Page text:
Three-dimensional reconstruction of blood vessels in the rabbit eye by X-ray phase contrast imaging
Springer Science and Business Media LLC -- BioMedical Engineering OnLine
DOI 10.1186/1475-925X-12-30
  1. Three-dimensional reconstruction
  2. Blood vessels
  3. X-ray phase-contrast imaging
  4. Vessel density


A clear understanding of the blood vessels in the eye is helpful in the diagnosis and treatment of ophthalmic diseases, such as glaucoma. Conventional techniques such as micro-CT imaging and histology are not sufficiently accurate to identify the vessels in the eye, because their diameter is just a few microns. The newly developed medical imaging technology, X-ray phase-contrast imaging (XPCI), is able to distinguish the structure of the vessels in the eye. In this study, XPCI was used to identify the internal structure of the blood vessels in the eye.


After injection with barium sulfate via the ear border artery, an anesthetized rabbit was killed and its eye was fixed in vitro in 10% formalin solution. We acquired images using XPCI at the Shanghai Synchrotron Radiation Facility. The datasets were converted into slices by filtered back-projection (FBP). An angiographic score was obtained as a parameter to quantify the density of the blood vessels. A three-dimensional (3D) model of the blood vessels was then established using Amira 5.2 software.


With XPCI, blood vessels in the rabbit eye as small as 18 μm in diameter and a sixth of the long posterior ciliary artery could be clearly distinguished. In the 3D model, we obtained the level 4 branch structure of vessels in the fundus. The diameters of the arteria centralis retinae and its branches are about 200 μm, 110 μm, 95 μm, 80 μm and 40 μm. The diameters of the circulus arteriosus iridis major and its branches are about 210 μm, 70 μm and 30 μm. Analysis of vessel density using the angiographic score showed that the blood vessels had maximum density in the fundus and minimum density in the area anterior to the equator (scores 0.27 ± 0.029 and 0.16 ± 0.032, respectively). We performed quantitative angiographic analysis of the blood vessels to further investigate the density of the vessels.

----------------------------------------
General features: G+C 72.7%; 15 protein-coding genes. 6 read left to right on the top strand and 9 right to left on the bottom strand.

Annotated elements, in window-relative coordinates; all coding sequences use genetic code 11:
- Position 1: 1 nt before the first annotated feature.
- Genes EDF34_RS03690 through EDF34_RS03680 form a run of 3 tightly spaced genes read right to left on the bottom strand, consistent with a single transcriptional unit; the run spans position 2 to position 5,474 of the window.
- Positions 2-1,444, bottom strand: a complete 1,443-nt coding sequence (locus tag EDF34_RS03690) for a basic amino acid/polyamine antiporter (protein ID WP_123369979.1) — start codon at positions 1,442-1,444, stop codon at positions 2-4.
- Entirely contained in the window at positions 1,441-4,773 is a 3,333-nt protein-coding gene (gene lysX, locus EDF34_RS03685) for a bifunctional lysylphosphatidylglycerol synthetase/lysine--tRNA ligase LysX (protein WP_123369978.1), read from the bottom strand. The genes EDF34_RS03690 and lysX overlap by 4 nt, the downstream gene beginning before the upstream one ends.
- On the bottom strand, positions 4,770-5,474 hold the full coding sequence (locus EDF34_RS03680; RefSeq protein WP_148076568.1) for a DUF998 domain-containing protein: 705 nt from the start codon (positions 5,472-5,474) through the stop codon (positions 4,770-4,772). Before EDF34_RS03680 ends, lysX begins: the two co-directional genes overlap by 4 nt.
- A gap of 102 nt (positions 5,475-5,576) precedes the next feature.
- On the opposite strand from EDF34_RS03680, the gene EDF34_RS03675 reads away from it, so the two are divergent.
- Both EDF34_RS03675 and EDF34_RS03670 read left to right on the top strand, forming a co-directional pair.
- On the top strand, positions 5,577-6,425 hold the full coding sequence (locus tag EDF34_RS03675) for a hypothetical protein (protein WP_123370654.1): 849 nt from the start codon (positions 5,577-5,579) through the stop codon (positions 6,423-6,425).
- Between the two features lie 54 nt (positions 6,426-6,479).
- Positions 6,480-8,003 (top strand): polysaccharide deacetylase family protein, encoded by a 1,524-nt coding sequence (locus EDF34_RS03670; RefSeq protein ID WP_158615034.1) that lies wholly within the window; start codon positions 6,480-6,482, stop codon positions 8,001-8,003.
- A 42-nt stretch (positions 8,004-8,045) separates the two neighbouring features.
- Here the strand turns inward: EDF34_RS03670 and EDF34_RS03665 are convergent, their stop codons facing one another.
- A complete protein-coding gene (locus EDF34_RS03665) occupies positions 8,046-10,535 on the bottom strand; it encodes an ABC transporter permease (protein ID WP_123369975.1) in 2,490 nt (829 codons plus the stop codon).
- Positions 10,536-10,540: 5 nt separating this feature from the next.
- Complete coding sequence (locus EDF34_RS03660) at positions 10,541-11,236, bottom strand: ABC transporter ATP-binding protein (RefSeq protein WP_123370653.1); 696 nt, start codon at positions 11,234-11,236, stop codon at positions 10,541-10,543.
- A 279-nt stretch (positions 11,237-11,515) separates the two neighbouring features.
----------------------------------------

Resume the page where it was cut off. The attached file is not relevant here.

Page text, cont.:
XPCI provided a feasible means to determine the structure of the blood vessels in the eye. We were able to determine the diameters and morphological characteristics of the vessels from both 2D images and the 3D model. By analyzing the images, we obtained measurements of the density distribution of the microvasculature, and this approach may provide valuable reference information prior to glaucoma filtration surgery.